2. His sorrows were, as his anguish, great: his head was waters, and his eyes a fountain of tears, which ran down day and night; and when the source was exhausted, and the dry eye-ball stiffened in the socket, his groaning continued, till, weary and exhausted with grief, he was ready to pine away. Note; (1.) They who have ever felt a conscience wounded with the sense of sin, are no strangers to the Psalmist's tears. (2.) When our sin has been great, our sorrow should be great also.

3. He importunately cried for relief at the hands of his merciful God. Rebuke me not in thine anger, neither chasten me in thy hot displeasure: however heavily thou art pleased to lay thine hand upon me, let it be a father's rod, and not in wrath, but for correction: all my other anguish I can bear, but thy displeasure is intolerable. Have mercy upon me, forgive all that I have done amiss; heal me; the pain and sickness of my body, but much more the wounds of my soul with the precious balm of thy grace. Lord, how long shall I cry before thou hearest me? Return; thy absence is more than I can bear; lift up the light of thy countenance to chear my disconsolate heart. Deliver my soul from its sorrow, and all those enemies spiritual and temporal who long for my destruction. O save me, for thou alone, Lord, art able to help in this my time of greatest need. I own, I have no title to demand, no desert to plead, but for thy mercies' sake, as an act of unmerited grace, and undeserved favour.

4. He strengthens his requests with an argument drawn from God's glory: In death there is no remembrance of thee; in the grave who shall give thee thanks? I cannot there offer thee praise for my recovery, or encourage others by my experience to trust upon thee. I can there no more serve thee in my generation, or lead the song of worship in thy sanctuary. Note; Though to depart and be with Christ is far better; yet, for God's glory, and the church's good, the saints of God who are ripest for heaven may desire to live.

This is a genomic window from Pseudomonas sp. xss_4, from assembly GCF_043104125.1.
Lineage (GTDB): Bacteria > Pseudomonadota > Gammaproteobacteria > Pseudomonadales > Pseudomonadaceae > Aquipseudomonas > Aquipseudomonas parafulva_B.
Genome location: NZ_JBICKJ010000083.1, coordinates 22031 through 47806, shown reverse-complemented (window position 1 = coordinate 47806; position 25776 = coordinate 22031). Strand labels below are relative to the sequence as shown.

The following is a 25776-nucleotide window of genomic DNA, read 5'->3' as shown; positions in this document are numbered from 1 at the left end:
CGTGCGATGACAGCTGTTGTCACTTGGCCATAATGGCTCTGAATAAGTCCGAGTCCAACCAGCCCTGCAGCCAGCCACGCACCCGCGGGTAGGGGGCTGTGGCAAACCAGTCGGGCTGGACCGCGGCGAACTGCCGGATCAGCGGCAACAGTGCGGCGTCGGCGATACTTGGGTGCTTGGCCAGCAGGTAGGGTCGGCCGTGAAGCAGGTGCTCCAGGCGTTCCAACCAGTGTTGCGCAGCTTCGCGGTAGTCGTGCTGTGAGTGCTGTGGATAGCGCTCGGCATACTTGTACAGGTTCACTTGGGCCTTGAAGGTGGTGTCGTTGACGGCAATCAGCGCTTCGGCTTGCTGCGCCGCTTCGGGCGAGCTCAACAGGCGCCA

5. While he is speaking, God hears and answers; and therefore, ere he rises from his knees, the language of triumphant faith breaks forth, and, as the sun dispels the darkness, light and gladness return to his afflicted soul.
[1.] He is divinely assured, that his prayers and tears had not been disregarded; that his requests are granted; and still a throne of grace open for every farther petition, with full confidence of success: the Lord hath heard my present, and will receive my future prayer.

[2.] He bids the workers of iniquity depart, confounded while they beheld the happy change: or he expresses his own holy purpose to keep himself henceforth from the ways of the destroyer, and to have no fellowship with the ungodly.
[3.] He predicts the dreadful and sudden destruction of those who troubled and triumphed over him in his distress. Shame at their disappointment, and vexation at his prosperity, shall cover them: they shall return from persecuting him, confounded at his deliverance, so unlike what they looked for, and sudden judgment overtake them in this world, or everlasting confusion be their portion in the world to come. Note; (1.) The devices of the enemies of God's people, spiritual and temporal, shall be surely disappointed. (2.) They who return not now to God in penitence, must shortly depart from him into everlasting burnings.

Bibliographical Information
Coke, Thomas. "Commentary on Psalms 6". Coke's Commentary on the Holy Bible. 1801-1803.